Tuesday, June 12, 2012
An apparently new spam filtering offering, SpamCop, may be shutting down your ability to do business by email, especially if you're one of their customers. We've received 3 rejections in a single day of email sent to business associates who are SpamCop users.
The problem? SpamCop apparently operates on a trivially simple algorithm -- if there have been spam reports from your mail server's IP address, their clients' mailboxes block all your mail. That's your mail server's hardware IP address, not your own mail address or even domain name.
Trouble is, many small businesses don't host their own email. In many cases their email server is provided along with web hosting, etc. from a commercial internet services provider (ISP). Your mail server's IP address may be the same as 10, 20 or 100 other accounts, any of which might be used by someone sending spam or interpreted as sending spam.
Nevertheless, once on SpamCop's blacklist it's hard to get off. No doubt they're handling tens of millions of "unblock" requests, each of which may need human intervention.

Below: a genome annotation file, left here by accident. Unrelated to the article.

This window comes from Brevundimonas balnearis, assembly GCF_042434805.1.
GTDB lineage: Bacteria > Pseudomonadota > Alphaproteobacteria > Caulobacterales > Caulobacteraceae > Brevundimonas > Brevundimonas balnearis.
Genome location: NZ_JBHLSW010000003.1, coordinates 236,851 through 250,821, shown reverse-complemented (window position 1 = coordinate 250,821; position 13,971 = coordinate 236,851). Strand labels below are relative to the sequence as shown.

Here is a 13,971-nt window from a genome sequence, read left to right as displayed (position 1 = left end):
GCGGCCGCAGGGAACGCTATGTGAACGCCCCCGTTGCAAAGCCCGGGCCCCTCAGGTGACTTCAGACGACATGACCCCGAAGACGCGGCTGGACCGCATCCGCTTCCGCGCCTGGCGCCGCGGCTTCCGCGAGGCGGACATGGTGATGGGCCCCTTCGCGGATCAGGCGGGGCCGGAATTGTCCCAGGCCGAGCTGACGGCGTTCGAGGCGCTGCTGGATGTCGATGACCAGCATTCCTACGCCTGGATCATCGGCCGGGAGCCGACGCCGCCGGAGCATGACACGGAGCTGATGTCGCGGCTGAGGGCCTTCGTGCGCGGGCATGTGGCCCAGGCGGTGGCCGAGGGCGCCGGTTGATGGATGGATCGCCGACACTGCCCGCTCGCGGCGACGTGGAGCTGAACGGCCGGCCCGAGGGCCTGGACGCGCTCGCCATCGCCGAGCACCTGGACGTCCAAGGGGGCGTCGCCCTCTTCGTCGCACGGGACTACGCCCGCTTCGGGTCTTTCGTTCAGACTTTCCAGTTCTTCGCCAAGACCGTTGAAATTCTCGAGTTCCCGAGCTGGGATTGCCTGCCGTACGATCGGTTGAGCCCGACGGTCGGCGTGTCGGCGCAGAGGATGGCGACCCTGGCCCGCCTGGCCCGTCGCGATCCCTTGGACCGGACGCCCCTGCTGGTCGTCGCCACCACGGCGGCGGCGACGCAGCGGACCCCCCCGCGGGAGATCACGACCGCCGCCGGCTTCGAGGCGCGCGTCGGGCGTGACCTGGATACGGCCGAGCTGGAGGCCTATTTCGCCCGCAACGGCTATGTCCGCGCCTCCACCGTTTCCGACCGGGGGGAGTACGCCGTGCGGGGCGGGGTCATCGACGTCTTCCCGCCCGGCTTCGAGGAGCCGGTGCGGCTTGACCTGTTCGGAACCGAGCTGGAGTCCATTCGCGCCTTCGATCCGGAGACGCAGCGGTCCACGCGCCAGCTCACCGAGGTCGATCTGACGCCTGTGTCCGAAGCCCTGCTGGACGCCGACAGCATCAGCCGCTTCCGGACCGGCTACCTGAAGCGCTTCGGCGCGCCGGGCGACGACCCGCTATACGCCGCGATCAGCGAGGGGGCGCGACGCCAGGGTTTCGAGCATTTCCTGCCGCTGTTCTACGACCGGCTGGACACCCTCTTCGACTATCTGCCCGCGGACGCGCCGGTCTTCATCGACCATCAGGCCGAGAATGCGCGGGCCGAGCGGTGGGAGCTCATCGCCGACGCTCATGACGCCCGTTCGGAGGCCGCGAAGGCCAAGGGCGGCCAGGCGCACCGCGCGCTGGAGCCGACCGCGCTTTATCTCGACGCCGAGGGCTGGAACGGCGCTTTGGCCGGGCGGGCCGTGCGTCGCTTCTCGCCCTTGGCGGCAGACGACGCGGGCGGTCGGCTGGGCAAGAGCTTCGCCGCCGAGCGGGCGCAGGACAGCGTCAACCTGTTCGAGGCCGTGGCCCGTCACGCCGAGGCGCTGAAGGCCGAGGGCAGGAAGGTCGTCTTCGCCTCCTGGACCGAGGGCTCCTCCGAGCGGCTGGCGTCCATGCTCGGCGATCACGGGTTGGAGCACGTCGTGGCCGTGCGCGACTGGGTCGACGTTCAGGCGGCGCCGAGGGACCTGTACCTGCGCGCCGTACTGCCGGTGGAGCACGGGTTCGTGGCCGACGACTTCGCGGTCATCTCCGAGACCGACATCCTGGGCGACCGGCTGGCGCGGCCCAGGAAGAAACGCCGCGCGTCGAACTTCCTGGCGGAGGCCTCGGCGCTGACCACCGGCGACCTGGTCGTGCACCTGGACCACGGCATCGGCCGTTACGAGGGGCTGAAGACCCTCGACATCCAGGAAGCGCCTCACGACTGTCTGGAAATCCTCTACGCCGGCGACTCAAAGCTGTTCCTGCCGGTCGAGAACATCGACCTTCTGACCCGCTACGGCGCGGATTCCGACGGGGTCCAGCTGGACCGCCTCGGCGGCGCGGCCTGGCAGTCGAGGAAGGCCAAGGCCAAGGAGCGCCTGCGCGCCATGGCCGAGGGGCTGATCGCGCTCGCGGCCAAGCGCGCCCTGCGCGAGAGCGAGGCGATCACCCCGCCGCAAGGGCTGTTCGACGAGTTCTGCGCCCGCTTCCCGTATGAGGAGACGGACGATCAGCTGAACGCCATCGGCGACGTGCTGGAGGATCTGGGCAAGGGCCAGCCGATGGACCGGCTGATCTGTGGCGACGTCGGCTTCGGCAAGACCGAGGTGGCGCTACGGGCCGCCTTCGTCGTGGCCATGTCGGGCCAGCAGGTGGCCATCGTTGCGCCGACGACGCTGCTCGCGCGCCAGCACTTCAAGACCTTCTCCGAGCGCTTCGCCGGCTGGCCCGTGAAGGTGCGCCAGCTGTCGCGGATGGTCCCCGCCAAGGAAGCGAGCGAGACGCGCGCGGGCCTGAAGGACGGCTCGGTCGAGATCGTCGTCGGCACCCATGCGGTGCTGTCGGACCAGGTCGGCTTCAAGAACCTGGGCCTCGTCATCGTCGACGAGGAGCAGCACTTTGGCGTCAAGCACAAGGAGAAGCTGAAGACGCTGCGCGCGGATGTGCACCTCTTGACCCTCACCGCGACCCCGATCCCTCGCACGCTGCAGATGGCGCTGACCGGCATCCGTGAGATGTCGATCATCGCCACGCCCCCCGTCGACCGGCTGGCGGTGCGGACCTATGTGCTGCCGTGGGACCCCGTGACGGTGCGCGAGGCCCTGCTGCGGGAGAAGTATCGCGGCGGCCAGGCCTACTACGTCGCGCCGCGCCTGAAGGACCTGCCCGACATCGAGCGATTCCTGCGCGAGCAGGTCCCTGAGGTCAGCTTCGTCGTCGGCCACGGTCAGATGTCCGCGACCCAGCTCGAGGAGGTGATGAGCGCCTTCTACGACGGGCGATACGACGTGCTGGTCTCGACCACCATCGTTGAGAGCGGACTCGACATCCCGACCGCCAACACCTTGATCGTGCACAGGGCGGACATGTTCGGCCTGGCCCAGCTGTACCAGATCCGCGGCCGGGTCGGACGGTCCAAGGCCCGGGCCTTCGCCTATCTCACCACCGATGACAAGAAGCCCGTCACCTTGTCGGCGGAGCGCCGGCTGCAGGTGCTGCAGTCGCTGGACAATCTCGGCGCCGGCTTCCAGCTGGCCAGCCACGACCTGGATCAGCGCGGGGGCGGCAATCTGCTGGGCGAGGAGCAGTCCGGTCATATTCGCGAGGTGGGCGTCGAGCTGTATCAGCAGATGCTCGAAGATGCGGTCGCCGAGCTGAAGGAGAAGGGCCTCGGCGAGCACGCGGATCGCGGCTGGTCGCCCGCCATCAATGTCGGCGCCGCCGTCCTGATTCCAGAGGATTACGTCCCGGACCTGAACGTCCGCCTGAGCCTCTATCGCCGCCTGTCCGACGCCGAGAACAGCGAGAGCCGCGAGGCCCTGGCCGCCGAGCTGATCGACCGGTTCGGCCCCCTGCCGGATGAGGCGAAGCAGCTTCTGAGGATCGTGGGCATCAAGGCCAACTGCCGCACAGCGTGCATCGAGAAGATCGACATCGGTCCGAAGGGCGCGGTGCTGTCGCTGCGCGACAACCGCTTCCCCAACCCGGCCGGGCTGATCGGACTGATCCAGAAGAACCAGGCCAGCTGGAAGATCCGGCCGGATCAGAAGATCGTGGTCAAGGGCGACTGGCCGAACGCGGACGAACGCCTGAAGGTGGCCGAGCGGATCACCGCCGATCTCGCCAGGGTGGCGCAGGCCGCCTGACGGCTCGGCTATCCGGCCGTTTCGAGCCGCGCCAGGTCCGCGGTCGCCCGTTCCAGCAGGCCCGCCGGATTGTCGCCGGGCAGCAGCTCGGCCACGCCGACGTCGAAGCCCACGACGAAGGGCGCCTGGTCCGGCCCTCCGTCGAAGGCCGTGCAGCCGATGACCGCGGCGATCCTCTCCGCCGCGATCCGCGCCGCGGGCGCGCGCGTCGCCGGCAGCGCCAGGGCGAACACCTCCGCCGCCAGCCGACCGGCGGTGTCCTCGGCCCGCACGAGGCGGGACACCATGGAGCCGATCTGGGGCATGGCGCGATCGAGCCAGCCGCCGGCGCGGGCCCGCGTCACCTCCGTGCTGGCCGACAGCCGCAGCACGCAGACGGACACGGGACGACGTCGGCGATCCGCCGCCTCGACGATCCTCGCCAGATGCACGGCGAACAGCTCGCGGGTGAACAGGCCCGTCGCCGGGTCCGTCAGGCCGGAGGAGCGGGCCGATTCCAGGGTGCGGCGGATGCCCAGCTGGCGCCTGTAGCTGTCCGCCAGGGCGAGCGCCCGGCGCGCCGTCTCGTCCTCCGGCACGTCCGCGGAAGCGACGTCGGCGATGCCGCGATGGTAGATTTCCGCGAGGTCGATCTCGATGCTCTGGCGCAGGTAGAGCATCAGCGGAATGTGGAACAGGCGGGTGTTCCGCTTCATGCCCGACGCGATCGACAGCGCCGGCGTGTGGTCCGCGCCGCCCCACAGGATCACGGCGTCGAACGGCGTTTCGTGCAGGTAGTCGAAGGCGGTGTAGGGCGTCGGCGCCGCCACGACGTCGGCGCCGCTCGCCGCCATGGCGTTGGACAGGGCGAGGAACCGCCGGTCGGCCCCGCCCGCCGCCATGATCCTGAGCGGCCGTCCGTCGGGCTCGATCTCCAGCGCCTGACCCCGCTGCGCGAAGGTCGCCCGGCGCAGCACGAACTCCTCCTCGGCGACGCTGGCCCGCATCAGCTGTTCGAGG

A far better solution is a more intelligent approach -- SpamArrest.com SpamArrest uses a personalized algorithm that allows you to "whitelist" your entire address book as legitimate senders. When it gets a message from an unknown email address, it bounces back a message to the sender, saying, in essence, "If you are a real person, click here and validate yourself, then we'll send your email through." It also saves the "suspect" emails in a folder you can check occasionally and the "OK" new senders, in case the bounceback message gets ignored.
So, if you're considering spam filtering alternatives, stay away from SpamCop. What it will do is get in the way of a lot of email that you do want, in the name of reducing spam. Look instead at SpamArrest, a filtering algorithm that not only makes more sense, but also works great and is easy to use.
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